Driscoll's other arguments against yoga are based on a shallow understanding, or misunderstanding, of Vedic theology, perhaps confusing it with New Age thinking. He interprets "union with God" as the ego identifying with God. Yogis, however, know that technically the only reality is God, to Whom the ego must surrender, much as St. Paul says in Galations 2, "It is no longer I who live, but Christ lives in me." Driscoll also states that Hindusim, and therefore yoga, is an "autosoteric" system (salvation based on self-effort) which denies the grace of God. Nothing could be further from the truth. While Hindus would agree with James that "faith without works is dead," a central premise of Vedic scripture is that God is ultimately the only doer, and that only by God's grace are we saved. "The Supreme Lord is situated in everyone's heart and is directing the wanderings of all living entities. Surrender unto Him utterly and by His grace you will attain transcendental peace and the supreme and eternal abode." (Bhagavad Gita Ch. 18:61-61)

Driscoll further argues against Hindu theology on the basis of its being "oneism," monism or panentheism, which he says is incompatible with the Christian understanding of God, although as we have seen, not all Christians would agree with him. He then goes off on a tangent regarding the use of spirits, demons, magic, spells and rituals in order to manipulate reality, which of course has nothing to do with yoga at all, nor with mainstream Hinduism. Regardless, the practice of yoga - asana, pranayama and meditation - does not require a belief in any specific doctrine whatsoever.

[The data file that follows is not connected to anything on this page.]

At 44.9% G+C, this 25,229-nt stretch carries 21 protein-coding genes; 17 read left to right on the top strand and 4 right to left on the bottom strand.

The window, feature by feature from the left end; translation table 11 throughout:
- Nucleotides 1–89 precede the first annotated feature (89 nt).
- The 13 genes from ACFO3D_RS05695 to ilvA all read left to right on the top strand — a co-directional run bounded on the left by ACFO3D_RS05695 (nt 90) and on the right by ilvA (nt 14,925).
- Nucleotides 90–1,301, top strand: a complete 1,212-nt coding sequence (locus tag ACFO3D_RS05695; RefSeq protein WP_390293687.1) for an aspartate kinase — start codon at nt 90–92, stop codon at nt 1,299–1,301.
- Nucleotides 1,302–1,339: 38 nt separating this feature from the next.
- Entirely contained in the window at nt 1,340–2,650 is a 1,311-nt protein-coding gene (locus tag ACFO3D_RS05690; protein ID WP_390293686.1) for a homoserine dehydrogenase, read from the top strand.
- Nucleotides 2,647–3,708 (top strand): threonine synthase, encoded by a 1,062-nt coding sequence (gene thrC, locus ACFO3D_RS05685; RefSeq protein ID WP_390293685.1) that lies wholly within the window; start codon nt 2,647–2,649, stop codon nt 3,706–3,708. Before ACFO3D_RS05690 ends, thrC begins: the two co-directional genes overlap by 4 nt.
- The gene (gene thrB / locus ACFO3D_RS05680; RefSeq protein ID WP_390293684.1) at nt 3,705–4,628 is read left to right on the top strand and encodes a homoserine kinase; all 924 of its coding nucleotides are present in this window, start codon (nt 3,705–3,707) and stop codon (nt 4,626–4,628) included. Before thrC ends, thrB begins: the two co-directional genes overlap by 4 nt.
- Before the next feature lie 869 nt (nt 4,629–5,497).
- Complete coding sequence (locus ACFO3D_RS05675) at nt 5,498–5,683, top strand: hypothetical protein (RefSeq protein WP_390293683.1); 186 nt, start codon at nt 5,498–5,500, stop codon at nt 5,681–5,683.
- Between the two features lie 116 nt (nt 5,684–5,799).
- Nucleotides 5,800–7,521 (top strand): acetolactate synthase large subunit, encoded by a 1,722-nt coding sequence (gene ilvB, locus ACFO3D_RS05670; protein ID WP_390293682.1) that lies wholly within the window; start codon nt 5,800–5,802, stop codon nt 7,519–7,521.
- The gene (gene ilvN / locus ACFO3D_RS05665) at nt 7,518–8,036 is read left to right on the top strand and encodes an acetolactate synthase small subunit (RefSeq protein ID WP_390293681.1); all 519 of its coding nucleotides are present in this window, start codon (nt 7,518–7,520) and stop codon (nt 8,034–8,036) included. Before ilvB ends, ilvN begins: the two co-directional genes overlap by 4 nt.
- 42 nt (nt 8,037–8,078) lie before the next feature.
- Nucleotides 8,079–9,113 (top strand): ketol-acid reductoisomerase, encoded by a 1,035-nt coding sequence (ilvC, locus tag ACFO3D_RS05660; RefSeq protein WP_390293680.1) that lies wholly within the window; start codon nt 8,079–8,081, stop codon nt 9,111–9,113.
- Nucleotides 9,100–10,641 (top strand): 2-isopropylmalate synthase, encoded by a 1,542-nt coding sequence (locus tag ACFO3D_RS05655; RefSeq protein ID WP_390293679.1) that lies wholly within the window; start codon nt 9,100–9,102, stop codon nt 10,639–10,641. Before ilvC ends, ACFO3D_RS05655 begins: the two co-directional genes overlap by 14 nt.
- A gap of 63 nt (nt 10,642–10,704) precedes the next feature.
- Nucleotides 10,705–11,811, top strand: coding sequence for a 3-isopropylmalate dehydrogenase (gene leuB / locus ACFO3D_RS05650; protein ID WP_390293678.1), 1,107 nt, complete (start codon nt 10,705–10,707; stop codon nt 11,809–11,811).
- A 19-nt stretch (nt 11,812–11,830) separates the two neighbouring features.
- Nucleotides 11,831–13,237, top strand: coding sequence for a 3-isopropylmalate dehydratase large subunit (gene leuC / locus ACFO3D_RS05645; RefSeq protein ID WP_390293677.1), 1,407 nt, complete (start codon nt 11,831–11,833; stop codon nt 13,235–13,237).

In fact, the aim of yoga, or as it would be called in the Christian context, "practicing the Presence," is to transcend dogma, quiet the mind, and simply "be still and know that I am God" - to rest in God's peace and His Love. When we are in that state we are not concerned about theological arguments or doctrinal disputes. We simply enjoy the presence of God, Who is beyond religion and cannot be contained in a man-made box constructed by fundamentalist preachers.

Not that anyone was probably worried anyway - but just in case you were, well, here it is. Enjoy your yoga practice!

(1)

Is Yoga Un-Christian?

Did The Vatican Say Yoga Is Satanic?

Stairway to Heaven - Rockin' Yoga Part 2